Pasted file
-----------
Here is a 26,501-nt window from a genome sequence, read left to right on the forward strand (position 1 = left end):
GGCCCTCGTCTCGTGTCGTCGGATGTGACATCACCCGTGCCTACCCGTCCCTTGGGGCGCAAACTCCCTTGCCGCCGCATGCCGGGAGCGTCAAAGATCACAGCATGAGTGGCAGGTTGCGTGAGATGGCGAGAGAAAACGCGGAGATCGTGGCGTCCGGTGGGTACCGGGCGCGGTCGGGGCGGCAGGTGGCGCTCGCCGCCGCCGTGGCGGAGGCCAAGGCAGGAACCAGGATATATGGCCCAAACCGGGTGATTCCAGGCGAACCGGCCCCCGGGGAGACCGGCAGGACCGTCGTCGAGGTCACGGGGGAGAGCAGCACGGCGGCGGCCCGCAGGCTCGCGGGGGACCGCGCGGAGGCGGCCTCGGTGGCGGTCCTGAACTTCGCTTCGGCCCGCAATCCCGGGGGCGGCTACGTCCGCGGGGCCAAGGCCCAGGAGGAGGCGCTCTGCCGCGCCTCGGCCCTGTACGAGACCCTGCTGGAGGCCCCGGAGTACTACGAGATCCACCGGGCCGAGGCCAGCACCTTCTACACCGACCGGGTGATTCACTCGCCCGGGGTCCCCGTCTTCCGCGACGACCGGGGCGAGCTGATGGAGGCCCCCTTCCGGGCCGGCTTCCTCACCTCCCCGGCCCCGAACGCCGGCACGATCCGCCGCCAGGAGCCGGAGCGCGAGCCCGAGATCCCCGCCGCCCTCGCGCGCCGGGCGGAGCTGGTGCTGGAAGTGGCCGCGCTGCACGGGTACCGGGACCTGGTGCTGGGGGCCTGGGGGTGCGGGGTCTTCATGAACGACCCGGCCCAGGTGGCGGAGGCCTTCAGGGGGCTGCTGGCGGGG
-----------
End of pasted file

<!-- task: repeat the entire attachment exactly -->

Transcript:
Here is a 26,501-nt window from a genome sequence, read left to right on the forward strand (position 1 = left end):
GGCCCTCGTCTCGTGTCGTCGGATGTGACATCACCCGTGCCTACCCGTCCCTTGGGGCGCAAACTCCCTTGCCGCCGCATGCCGGGAGCGTCAAAGATCACAGCATGAGTGGCAGGTTGCGTGAGATGGCGAGAGAAAACGCGGAGATCGTGGCGTCCGGTGGGTACCGGGCGCGGTCGGGGCGGCAGGTGGCGCTCGCCGCCGCCGTGGCGGAGGCCAAGGCAGGAACCAGGATATATGGCCCAAACCGGGTGATTCCAGGCGAACCGGCCCCCGGGGAGACCGGCAGGACCGTCGTCGAGGTCACGGGGGAGAGCAGCACGGCGGCGGCCCGCAGGCTCGCGGGGGACCGCGCGGAGGCGGCCTCGGTGGCGGTCCTGAACTTCGCTTCGGCCCGCAATCCCGGGGGCGGCTACGTCCGCGGGGCCAAGGCCCAGGAGGAGGCGCTCTGCCGCGCCTCGGCCCTGTACGAGACCCTGCTGGAGGCCCCGGAGTACTACGAGATCCACCGGGCCGAGGCCAGCACCTTCTACACCGACCGGGTGATTCACTCGCCCGGGGTCCCCGTCTTCCGCGACGACCGGGGCGAGCTGATGGAGGCCCCCTTCCGGGCCGGCTTCCTCACCTCCCCGGCCCCGAACGCCGGCACGATCCGCCGCCAGGAGCCGGAGCGCGAGCCCGAGATCCCCGCCGCCCTCGCGCGCCGGGCGGAGCTGGTGCTGGAAGTGGCCGCGCTGCACGGGTACCGGGACCTGGTGCTGGGGGCCTGGGGGTGCGGGGTCTTCATGAACGACCCGGCCCAGGTGGCGGAGGCCTTCAGGGGGCTGCTGGCGGGG